I worked for the Alibi as an intern, freelance writer and staff writer between 2005 and 2009. Some of my very favorite stories I wrote during my time at the paper included a series of 2009 pieces about a cement transfer plant in the North Valley. The plant requested, and eventually received, a permit to drastically increase the amount of pollution it could spew into the air. Neighbors near the plant spent hours collectively voicing their opposition to the proposal at public hearings. Though the permit was granted, there were several conditions placed on the plant's operating procedures in no small part because of the public outcry over the request.
We were very careful to get both sides of the story, and the cement plant deserves credit for offering theirs, but it was equally important to tell the story of the residents who felt threatened. The Alibi's bread-and-butter is this type of community journalism.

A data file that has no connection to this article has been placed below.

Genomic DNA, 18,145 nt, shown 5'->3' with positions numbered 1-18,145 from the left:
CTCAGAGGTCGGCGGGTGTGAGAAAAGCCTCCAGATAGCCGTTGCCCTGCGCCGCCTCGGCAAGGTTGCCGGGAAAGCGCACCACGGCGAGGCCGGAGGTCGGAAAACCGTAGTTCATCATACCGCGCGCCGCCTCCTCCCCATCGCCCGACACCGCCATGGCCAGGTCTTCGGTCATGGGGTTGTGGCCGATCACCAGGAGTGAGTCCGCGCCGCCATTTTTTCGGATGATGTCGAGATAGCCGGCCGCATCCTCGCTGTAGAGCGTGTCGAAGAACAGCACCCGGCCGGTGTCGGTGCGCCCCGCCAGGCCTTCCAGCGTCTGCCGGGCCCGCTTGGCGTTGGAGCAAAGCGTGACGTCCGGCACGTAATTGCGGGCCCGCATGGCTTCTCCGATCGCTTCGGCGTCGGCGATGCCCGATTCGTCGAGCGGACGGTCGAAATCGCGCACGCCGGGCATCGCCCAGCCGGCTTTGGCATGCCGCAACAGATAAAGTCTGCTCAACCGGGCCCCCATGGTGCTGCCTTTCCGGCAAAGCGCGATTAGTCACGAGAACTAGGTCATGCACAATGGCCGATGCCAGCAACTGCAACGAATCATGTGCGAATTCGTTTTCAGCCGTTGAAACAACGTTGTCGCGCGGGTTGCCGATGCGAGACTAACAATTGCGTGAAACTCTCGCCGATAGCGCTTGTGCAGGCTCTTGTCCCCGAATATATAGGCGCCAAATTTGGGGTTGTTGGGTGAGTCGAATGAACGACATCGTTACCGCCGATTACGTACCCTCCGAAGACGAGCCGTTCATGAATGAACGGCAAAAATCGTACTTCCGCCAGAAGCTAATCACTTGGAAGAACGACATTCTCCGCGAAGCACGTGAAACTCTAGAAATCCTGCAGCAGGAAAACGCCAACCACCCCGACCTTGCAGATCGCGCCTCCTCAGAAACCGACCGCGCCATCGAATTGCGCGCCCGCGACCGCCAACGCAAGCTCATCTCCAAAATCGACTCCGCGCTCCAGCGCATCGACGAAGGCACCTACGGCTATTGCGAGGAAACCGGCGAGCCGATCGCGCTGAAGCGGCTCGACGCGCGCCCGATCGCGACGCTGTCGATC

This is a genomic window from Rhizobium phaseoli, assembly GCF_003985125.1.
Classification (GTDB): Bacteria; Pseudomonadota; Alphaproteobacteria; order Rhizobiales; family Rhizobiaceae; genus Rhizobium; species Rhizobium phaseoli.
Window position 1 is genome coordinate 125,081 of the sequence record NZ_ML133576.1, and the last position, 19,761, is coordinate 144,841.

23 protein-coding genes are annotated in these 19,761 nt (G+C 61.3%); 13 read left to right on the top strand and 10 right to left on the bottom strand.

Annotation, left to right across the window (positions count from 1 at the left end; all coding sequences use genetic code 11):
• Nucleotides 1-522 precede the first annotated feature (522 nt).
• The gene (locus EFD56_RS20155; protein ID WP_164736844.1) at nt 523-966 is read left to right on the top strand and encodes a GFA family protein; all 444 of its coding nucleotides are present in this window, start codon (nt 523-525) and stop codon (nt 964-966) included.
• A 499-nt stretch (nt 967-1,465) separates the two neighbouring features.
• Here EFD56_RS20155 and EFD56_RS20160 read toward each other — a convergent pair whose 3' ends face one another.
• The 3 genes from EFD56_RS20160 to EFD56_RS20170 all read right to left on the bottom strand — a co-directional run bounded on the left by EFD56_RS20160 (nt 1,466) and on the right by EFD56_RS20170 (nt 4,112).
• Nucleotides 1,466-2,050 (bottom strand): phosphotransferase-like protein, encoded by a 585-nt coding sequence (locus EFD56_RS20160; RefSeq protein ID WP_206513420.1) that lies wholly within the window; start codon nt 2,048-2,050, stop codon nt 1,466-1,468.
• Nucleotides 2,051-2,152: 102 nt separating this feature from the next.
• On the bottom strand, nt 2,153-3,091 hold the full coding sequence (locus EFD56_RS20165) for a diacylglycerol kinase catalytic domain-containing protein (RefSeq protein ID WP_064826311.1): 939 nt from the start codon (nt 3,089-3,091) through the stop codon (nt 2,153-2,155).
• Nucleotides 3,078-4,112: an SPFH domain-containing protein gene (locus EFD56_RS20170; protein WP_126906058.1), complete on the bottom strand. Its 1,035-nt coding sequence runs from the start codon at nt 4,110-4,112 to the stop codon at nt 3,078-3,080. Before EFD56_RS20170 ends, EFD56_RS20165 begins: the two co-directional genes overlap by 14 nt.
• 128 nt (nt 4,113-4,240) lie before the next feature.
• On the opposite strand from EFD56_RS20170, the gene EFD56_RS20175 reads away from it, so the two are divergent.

I will always admire the Alibi for its ability to cover what others overlook. It provides a voice for the voiceless.
Not only am I proud of what I did for the Alibi, I feel incredibly privileged to have worked with a group of staffers who I still consider my friends. I will always remember my send-off party, and just thinking about it makes me choke up.
In 2009, I left the paper to go to grad school in New York and now work as an associate editor for the Crime and Weird News sections of The Huffington Post. But the Alibi is the place where I truly fell in love with journalism and where I learned that what you write matters if you cover what’s important and you do it with people you trust.
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